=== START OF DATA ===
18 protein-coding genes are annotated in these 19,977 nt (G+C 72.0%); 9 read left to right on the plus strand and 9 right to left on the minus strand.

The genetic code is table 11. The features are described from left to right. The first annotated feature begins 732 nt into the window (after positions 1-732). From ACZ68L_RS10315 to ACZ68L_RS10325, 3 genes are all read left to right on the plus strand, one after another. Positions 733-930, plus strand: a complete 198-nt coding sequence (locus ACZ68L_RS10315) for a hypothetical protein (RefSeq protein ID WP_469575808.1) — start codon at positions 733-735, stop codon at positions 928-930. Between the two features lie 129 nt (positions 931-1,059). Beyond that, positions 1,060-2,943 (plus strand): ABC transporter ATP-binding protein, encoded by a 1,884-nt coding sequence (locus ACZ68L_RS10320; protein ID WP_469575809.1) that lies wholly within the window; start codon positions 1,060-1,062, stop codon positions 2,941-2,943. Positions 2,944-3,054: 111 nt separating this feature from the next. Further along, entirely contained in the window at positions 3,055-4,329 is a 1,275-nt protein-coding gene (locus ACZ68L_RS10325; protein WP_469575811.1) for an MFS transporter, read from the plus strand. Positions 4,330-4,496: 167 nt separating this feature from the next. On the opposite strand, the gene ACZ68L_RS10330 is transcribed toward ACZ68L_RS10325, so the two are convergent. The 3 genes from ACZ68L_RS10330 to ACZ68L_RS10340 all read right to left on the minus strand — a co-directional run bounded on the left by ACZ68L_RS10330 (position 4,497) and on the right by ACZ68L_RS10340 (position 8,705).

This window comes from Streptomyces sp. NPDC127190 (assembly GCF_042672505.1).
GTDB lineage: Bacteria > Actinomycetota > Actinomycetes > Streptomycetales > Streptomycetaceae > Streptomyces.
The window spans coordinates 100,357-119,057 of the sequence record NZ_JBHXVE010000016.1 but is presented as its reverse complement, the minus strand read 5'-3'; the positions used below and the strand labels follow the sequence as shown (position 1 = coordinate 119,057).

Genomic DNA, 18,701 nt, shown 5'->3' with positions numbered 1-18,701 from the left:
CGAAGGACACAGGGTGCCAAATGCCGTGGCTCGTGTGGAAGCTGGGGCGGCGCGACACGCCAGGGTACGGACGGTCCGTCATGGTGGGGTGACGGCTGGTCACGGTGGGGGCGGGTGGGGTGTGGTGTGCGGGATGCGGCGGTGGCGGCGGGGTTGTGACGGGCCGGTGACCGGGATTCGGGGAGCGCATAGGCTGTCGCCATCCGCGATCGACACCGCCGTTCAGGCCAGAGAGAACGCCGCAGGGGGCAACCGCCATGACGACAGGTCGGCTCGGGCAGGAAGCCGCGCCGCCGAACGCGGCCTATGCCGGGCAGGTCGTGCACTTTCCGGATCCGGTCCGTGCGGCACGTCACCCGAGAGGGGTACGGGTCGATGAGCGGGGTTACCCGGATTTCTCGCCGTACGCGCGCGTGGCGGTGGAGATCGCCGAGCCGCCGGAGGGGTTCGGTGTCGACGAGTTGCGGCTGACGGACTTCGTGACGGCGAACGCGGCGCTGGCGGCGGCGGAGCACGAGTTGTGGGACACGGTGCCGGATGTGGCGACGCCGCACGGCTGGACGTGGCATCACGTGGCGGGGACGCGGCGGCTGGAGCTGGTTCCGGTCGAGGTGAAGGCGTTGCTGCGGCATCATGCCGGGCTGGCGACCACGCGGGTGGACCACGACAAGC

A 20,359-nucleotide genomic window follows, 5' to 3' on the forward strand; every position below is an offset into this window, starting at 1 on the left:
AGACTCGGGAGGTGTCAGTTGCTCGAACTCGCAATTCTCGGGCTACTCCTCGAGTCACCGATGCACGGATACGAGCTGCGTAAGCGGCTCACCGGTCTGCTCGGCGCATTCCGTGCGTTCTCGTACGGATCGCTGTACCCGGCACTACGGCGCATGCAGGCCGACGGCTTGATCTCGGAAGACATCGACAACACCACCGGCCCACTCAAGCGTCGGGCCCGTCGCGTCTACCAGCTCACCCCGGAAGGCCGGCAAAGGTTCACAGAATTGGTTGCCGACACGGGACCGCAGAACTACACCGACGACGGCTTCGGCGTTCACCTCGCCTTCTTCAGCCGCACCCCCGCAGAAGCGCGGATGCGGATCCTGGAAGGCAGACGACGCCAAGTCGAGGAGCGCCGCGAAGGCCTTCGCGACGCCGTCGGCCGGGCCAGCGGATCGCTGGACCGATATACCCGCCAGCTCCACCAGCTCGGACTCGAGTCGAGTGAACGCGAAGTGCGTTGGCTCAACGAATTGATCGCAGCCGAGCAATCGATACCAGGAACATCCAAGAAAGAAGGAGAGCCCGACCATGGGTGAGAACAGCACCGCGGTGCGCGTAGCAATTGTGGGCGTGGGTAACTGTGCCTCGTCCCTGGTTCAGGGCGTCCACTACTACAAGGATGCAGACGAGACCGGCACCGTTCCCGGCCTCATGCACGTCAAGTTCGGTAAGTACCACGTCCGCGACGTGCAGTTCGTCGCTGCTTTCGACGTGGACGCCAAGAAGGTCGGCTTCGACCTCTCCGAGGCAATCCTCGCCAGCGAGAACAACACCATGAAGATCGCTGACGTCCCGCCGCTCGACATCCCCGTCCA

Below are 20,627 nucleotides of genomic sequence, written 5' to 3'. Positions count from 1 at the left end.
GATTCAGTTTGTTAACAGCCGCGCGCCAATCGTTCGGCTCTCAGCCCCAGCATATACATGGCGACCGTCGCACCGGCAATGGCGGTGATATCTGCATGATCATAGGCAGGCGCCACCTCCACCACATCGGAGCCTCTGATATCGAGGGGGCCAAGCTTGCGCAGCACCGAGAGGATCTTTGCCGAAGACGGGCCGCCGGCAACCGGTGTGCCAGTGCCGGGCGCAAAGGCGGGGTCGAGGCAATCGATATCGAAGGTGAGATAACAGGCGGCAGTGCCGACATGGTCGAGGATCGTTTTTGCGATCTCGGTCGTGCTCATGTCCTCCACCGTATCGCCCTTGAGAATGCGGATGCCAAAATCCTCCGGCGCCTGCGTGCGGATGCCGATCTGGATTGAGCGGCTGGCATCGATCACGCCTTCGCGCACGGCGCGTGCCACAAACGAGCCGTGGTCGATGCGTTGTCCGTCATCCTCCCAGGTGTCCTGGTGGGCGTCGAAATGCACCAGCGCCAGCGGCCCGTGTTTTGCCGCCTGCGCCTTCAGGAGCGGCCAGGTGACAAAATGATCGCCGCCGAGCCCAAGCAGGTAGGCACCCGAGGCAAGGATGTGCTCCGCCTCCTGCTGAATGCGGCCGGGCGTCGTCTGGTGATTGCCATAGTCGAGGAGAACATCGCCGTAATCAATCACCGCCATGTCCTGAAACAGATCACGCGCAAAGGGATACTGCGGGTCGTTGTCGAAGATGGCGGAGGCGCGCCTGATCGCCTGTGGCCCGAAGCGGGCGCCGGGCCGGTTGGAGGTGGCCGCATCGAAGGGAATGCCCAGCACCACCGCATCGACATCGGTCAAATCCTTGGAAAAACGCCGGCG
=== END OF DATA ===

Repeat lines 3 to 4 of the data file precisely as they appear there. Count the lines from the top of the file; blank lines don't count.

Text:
This window comes from Streptomyces sp. NPDC127190 (assembly GCF_042672505.1).
GTDB lineage: Bacteria > Actinomycetota > Actinomycetes > Streptomycetales > Streptomycetaceae > Streptomyces.